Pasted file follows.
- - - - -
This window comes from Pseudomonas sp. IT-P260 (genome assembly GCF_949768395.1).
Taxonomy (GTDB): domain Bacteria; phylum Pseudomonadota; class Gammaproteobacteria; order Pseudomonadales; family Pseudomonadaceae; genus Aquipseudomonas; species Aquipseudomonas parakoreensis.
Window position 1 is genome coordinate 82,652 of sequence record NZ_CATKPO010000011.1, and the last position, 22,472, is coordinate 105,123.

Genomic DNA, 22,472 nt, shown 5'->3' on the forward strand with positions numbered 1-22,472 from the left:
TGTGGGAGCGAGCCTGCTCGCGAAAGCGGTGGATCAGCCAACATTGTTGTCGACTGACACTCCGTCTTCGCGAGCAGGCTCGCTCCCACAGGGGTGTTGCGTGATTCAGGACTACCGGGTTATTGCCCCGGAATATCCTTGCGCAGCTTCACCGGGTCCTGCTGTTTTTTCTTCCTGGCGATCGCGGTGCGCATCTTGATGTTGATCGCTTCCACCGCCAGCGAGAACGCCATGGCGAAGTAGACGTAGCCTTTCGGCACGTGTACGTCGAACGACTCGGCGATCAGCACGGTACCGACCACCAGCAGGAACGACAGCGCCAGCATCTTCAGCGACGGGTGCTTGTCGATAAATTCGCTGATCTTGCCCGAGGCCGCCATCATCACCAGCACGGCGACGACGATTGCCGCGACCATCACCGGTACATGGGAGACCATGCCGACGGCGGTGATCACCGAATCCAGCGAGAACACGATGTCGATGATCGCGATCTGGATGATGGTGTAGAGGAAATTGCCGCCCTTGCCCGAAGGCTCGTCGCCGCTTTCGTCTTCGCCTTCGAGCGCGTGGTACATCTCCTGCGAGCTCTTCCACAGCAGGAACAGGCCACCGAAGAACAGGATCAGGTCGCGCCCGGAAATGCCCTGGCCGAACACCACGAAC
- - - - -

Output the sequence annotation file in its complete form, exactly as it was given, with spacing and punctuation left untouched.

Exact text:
This window comes from Pseudomonas sp. IT-P260 (genome assembly GCF_949768395.1).
Taxonomy (GTDB): domain Bacteria; phylum Pseudomonadota; class Gammaproteobacteria; order Pseudomonadales; family Pseudomonadaceae; genus Aquipseudomonas; species Aquipseudomonas parakoreensis.
Window position 1 is genome coordinate 82,652 of sequence record NZ_CATKPO010000011.1, and the last position, 22,472, is coordinate 105,123.

Genomic DNA, 22,472 nt, shown 5'->3' on the forward strand with positions numbered 1-22,472 from the left:
TGTGGGAGCGAGCCTGCTCGCGAAAGCGGTGGATCAGCCAACATTGTTGTCGACTGACACTCCGTCTTCGCGAGCAGGCTCGCTCCCACAGGGGTGTTGCGTGATTCAGGACTACCGGGTTATTGCCCCGGAATATCCTTGCGCAGCTTCACCGGGTCCTGCTGTTTTTTCTTCCTGGCGATCGCGGTGCGCATCTTGATGTTGATCGCTTCCACCGCCAGCGAGAACGCCATGGCGAAGTAGACGTAGCCTTTCGGCACGTGTACGTCGAACGACTCGGCGATCAGCACGGTACCGACCACCAGCAGGAACGACAGCGCCAGCATCTTCAGCGACGGGTGCTTGTCGATAAATTCGCTGATCTTGCCCGAGGCCGCCATCATCACCAGCACGGCGACGACGATTGCCGCGACCATCACCGGTACATGGGAGACCATGCCGACGGCGGTGATCACCGAATCCAGCGAGAACACGATGTCGATGATCGCGATCTGGATGATGGTGTAGAGGAAATTGCCGCCCTTGCCCGAAGGCTCGTCGCCGCTTTCGTCTTCGCCTTCGAGCGCGTGGTACATCTCCTGCGAGCTCTTCCACAGCAGGAACAGGCCACCGAAGAACAGGATCAGGTCGCGCCCGGAAATGCCCTGGCCGAACACCACGAAC